Thursday, August 15, 2019

Uncle Roger

My uncle Roger passed away in New York this past July, 2019.  I have fond memories of him.   He was a slender man, very unassuming.  And by that, I mean, a little bit meek in his stance, thinning dark hair, and kindness in his voice.  He wore thick glasses and was not athletic looking, and if standing, spoke to you with his fingers pressed together, as if in a semi-praying manner. 

However, he was a surprise in so many ways.  He had the quickest wit of anyone I’ve known, and he could infuse humor and insight into the same sentences in a way that would make one reframe their experiences of the world.  And he loved tennis and played regularly. And he was truly a lovely man.

Uncle Roger listened and thought about the conversations he had with others. I was once at dinner with him along with a friend of mine who worked for a large record label in New York.  As Roger was catching up with both of us, he sensed something in my friend and asked him, “Do you feel appreciated at your work right now?”  His questions blew both of our minds because my friend had been having some issued with just that subject in his career. 

A decade earlier, I had been traveling the U.S. with another friend of mine.  Our plan was to stay with Uncle Roger and my aunt for a couple of nights during the middle of that trip.  When we arrived, he took us to see sumo wrestling at Madison Square Gardens.  It was such fun, and I never would have expected that kind of gift from him.  The experience remains with me today.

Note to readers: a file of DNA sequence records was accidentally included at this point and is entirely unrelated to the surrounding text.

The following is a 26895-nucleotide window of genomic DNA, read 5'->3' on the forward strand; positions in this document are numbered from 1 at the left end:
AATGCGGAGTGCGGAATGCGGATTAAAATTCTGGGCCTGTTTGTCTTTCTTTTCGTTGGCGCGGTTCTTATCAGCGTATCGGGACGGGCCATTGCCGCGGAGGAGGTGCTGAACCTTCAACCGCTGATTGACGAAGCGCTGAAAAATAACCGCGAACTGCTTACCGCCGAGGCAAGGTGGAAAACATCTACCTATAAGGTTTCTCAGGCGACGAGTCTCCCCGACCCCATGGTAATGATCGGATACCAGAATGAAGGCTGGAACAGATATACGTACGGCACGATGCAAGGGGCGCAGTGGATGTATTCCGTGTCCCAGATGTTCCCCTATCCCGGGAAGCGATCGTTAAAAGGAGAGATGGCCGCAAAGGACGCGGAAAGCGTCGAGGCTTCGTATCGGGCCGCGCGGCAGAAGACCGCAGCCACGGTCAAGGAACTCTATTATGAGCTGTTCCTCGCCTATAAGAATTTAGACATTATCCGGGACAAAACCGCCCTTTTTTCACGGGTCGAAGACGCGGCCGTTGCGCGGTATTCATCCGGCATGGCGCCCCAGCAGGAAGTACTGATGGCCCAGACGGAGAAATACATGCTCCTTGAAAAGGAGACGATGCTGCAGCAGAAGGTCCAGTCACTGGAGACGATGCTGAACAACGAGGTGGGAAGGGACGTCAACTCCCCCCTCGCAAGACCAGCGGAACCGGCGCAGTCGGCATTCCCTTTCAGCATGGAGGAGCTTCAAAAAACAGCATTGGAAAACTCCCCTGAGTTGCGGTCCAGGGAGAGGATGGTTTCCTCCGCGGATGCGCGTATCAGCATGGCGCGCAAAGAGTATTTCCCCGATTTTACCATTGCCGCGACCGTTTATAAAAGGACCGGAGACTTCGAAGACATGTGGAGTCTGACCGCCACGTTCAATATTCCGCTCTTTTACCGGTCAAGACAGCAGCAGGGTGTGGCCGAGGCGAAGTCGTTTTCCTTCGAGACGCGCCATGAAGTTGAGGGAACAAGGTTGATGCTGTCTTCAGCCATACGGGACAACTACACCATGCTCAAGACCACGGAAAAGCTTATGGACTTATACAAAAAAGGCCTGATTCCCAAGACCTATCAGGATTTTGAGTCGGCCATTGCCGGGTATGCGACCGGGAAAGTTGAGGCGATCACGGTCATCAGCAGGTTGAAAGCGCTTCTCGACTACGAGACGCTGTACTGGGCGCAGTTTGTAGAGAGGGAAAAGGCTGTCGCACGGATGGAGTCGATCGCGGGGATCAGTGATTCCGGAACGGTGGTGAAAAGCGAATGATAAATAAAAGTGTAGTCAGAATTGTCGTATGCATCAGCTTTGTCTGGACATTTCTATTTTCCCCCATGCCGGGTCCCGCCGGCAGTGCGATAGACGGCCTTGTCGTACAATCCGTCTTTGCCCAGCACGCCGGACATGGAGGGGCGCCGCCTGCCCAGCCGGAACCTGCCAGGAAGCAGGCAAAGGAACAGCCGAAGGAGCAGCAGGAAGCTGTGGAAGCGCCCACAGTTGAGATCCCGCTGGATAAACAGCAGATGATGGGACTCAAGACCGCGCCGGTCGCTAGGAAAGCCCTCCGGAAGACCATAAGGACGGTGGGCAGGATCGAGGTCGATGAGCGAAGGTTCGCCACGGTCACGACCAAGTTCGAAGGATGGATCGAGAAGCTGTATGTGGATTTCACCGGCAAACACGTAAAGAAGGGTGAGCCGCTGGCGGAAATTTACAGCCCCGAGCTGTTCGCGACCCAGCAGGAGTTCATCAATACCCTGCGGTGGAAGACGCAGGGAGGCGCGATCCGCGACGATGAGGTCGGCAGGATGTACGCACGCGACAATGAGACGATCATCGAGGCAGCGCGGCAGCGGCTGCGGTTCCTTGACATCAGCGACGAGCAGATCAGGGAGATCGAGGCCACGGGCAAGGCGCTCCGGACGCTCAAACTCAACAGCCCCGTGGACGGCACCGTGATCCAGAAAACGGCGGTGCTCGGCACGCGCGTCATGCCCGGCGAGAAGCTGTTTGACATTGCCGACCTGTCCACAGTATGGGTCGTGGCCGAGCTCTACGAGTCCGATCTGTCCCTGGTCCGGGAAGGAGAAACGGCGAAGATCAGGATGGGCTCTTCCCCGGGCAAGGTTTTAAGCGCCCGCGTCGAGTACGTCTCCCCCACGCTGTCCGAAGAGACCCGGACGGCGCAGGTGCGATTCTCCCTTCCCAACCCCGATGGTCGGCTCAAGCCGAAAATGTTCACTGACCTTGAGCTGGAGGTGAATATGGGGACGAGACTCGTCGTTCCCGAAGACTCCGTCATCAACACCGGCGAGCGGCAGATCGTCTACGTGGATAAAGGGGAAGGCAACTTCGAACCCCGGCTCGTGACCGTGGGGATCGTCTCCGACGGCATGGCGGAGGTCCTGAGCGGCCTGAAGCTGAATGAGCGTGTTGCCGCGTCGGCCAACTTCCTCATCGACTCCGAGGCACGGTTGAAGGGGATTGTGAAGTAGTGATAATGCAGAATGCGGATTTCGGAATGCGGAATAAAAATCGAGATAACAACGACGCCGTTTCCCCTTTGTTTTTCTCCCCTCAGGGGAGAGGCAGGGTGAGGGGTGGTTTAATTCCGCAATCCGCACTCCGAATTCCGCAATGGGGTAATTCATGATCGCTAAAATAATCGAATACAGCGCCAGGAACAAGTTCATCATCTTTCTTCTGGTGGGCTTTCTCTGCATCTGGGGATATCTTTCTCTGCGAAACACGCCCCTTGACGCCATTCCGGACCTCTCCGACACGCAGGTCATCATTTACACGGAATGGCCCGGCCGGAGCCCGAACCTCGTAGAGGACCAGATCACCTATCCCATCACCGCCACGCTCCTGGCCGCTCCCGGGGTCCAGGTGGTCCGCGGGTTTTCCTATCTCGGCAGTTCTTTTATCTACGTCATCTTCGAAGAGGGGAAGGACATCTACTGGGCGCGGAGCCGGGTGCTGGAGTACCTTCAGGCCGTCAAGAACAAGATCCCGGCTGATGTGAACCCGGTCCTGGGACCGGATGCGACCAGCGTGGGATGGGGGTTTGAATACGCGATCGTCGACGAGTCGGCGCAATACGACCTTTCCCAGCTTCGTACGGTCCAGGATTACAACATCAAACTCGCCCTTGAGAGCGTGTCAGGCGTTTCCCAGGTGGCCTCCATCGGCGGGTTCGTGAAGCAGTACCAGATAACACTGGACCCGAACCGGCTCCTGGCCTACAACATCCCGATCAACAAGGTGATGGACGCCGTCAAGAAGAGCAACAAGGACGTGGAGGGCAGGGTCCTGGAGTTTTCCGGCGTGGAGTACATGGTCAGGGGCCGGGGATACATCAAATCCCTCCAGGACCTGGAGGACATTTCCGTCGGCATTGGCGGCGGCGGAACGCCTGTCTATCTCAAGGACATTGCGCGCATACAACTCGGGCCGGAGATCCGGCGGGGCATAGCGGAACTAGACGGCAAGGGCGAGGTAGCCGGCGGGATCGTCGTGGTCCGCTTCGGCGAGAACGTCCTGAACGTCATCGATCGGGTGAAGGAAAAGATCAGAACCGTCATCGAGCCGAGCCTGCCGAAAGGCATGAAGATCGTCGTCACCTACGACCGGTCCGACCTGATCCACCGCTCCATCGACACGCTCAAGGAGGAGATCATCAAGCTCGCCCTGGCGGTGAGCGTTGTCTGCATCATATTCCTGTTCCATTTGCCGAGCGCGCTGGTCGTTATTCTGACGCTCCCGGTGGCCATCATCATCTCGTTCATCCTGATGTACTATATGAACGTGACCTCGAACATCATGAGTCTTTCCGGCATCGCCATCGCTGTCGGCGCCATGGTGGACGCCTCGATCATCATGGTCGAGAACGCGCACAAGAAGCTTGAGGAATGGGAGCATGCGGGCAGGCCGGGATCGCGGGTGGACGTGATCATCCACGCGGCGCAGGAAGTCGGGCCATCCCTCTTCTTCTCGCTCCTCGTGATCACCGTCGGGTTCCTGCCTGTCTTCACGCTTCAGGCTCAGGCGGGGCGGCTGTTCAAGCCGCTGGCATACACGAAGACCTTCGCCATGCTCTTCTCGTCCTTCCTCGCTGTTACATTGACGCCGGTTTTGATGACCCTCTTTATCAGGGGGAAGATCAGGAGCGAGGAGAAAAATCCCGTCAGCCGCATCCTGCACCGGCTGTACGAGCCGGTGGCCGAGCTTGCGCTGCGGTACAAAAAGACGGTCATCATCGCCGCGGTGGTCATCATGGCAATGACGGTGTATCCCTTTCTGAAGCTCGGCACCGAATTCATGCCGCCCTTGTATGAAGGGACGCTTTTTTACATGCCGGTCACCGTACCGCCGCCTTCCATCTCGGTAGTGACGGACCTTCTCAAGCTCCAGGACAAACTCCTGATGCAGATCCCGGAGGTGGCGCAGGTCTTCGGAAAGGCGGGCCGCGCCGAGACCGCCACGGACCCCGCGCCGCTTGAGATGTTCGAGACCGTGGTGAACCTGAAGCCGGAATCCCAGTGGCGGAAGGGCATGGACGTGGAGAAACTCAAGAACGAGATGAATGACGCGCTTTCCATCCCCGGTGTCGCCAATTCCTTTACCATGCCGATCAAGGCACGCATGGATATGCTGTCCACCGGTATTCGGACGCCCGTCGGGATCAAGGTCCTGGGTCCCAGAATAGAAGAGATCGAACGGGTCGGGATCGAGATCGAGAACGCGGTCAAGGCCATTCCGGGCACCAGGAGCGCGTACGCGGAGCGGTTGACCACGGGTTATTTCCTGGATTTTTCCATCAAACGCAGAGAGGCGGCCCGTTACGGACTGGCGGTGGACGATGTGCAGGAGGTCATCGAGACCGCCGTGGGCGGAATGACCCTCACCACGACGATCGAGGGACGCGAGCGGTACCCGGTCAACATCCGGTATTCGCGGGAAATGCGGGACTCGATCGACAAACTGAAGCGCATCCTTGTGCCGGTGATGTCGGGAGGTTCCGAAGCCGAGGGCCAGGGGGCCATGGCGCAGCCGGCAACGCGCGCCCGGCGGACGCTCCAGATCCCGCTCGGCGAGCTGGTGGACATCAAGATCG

Uncle Roger loved making gentlemen’s bets on pools.  For instance, if we were expecting some other relatives to arrive to our location, uncle Roger would ask, “Fred, what is your best guess of when Lane and Jack will arrive?"  I would give my answer, and he would ask anyone else who was around for their wagers.  It was the part of him that liked to run through the actuarial tables of life’s general activities.

At my cousin's wedding, he, the father of the bride, gave the funniest speech that I have ever heard.  In his speaking, he had a natural skill of working up to a climax in a story that was so well planned, a seasoned comedy writer couldn't have done better.  One of the comedic moments in that speech was when he described the search for a husband for my cousin having been exhausted in the United States, and having found a suitable match finally in England.  My cousin's husband is British by birth.  

Uncle Roger was an accountant and financial specialist.  And a very good one at that.  He was a partner in firms that were the most desired in New York.  And he loved his girls.  That is, my aunt, and my two cousins.  His love for them was in everything that he did.  He was gentle and attentive to them. He was successful in his life for all of these reasons and he wanted to fundamentally understand the experiences of other people.

It has been years since I saw him, mainly because I haven't traveled to the east coast for a long while, and because his health declined in the past decade.  But my memories of him will always remain, and I was very fortunate to have been able to call him my uncle.